Parler, a social networking app favoured by alt-right voices was pulled by Google, who yanked its smartphone app from its app store for allowing postings that seek “to incite ongoing violence in the US”.
The so-called “free speech driven” app Parler had been popular with those banned from Twitter.
In a statement, Google said that “for us to distribute an app through Google Play, we do require that apps implement robust moderation for egregious content.
“In light of this ongoing and urgent public safety threat, we are suspending the app’s listings from the Play Store until it addresses these issues.”
However, before it was taken offline a number of Tory figures were using the app.
Apple followed suit after giving Parler 24 hours to address complaints it was being used to “plan and facilitate yet further illegal and dangerous activities”.
Public safety issues will need to be resolved before it is restored, Apple said.
Then Amazon struck another blow, informing Parler it would need to look for a new web-hosting service effective midnight on Sunday.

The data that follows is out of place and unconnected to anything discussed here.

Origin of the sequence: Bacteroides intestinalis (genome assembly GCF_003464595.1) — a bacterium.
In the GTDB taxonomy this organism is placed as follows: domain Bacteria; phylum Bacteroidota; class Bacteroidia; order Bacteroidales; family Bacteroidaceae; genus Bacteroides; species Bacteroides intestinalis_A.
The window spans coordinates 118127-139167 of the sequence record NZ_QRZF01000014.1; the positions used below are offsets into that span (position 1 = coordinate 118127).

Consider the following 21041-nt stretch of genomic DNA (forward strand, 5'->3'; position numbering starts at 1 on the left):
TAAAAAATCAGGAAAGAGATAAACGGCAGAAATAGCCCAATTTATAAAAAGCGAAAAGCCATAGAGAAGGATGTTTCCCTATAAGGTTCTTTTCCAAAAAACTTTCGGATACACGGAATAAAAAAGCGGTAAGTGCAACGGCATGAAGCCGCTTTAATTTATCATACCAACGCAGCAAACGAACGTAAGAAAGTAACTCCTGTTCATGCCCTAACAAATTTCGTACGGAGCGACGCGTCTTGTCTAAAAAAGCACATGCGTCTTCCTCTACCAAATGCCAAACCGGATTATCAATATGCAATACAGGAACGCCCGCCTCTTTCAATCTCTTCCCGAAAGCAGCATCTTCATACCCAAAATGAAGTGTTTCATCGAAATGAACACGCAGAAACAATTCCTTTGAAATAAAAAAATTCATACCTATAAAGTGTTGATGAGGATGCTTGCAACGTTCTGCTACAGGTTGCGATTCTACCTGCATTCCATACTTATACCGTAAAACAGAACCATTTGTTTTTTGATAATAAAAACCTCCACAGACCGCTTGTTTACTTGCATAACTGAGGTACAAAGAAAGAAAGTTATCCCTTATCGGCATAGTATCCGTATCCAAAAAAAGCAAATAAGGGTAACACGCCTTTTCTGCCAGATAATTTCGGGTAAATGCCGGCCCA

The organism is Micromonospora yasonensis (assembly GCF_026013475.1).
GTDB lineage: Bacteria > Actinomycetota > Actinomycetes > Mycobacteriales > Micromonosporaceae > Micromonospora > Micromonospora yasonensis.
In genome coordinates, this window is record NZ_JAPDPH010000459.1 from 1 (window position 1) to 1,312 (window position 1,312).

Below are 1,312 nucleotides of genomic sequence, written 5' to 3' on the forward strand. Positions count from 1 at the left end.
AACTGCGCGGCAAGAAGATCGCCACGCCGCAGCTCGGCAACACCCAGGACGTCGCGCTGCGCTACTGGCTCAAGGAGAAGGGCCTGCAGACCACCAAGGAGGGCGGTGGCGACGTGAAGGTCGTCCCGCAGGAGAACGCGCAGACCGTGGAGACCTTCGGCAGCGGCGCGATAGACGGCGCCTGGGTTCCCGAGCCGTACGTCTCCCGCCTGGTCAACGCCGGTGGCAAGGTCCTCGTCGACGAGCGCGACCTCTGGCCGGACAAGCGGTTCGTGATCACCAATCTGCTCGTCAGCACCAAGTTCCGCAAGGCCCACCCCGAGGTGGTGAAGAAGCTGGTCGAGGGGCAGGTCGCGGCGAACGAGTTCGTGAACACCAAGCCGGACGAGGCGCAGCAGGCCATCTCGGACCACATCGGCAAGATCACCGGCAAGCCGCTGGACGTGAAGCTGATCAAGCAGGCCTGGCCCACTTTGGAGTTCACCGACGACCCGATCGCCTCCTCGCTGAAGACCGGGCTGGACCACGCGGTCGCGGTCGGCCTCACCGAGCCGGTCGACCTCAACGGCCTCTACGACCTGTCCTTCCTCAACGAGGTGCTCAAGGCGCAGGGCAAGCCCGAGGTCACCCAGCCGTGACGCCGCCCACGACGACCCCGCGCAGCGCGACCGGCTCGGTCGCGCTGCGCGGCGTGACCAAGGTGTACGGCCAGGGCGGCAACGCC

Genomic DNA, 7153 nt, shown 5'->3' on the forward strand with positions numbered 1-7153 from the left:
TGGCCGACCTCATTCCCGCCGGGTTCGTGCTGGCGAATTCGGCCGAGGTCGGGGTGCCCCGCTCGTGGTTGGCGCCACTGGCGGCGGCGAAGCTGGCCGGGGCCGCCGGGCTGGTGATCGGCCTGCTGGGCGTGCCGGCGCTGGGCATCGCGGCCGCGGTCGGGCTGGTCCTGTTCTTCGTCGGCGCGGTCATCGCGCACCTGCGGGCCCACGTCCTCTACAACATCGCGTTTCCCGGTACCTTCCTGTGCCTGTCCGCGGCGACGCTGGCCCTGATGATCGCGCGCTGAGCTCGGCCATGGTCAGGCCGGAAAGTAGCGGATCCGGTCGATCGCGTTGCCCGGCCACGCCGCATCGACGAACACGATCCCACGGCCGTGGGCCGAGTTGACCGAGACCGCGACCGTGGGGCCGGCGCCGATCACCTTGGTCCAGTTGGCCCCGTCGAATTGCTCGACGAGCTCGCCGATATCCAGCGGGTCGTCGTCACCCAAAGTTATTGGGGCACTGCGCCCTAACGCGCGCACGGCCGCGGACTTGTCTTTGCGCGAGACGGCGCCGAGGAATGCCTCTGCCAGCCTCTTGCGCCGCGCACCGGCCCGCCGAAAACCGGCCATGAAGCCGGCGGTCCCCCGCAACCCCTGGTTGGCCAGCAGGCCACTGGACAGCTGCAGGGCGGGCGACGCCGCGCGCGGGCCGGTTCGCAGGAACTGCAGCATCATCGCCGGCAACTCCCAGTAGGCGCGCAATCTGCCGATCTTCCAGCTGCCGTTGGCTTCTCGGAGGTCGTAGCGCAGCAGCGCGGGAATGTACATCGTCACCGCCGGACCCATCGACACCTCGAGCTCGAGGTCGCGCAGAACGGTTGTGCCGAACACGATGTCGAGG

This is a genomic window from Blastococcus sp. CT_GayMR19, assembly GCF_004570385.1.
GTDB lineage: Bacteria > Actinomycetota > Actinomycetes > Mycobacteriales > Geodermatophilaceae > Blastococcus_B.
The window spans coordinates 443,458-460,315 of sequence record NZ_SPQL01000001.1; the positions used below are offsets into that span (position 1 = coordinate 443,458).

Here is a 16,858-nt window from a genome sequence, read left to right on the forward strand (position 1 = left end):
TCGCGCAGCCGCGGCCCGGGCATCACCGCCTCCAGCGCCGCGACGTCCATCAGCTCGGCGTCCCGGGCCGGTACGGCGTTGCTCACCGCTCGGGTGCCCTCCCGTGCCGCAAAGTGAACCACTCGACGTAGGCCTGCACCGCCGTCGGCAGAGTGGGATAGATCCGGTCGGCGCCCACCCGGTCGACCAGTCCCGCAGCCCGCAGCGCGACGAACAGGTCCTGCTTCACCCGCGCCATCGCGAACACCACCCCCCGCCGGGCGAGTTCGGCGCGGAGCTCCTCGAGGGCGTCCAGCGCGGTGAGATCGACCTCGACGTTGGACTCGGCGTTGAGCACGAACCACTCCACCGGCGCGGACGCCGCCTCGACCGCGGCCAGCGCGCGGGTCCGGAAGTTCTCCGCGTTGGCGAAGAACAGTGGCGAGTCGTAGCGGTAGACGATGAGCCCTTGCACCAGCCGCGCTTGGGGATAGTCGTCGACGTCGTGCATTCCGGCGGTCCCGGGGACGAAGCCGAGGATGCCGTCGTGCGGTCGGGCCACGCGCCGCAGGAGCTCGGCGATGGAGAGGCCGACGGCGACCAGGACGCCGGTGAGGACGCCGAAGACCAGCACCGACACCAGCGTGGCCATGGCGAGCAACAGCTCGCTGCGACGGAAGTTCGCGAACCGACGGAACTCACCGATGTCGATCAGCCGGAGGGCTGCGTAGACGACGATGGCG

It reminded Parler in a letter, first reported by Buzzfeed, that it had informed it in the past few weeks of 98 examples of posts “that clearly encourage and incite violence” and said the platform “poses a very real risk to public safety”.
Now the Guardian has reported a list of senior Tories, including Micheal Gove, that had joined Parler before it was forced offline. The newspaper claims at least 14 Conservative MPs were members of the platform.
Experts from the Institute for Strategic Dialogue (ISD) said that Parler had become a platform where the ideas of mainstream Tory MPs fused with those with extremist views.
Milo Comerford, senior policy manager at ISD, said: “By positioning themselves as a safe haven for free speech and an alternative to the alleged ‘liberal bias’ of social media giants such as Facebook and Twitter, platforms like Parler attracted a motley crew of ultra-libertarians, violent extremists and conspiracy theorists, as well as more mainstream ‘free speech fundamentalists.’”
Foreign Office minister James Cleverly along with Brexiter Steve Baker MP and Ben Bradley MP, who was recently accused of linking free school meals with “crack dens”, joined the app.
Other Tory MPs to join Parler include Mark Jenkinson, who last year alleged that food parcels were sold or traded for drugs in his Cumbrian constituency without offering any proof, and trade minister Ranil Jayawardena.
Additionally Health minister Nadine Dorries joined Parler on 21 June.
Unsurprisingly Katie Hopkins was a user of the app as well as pro-Brexit campaigner Darren Grimes.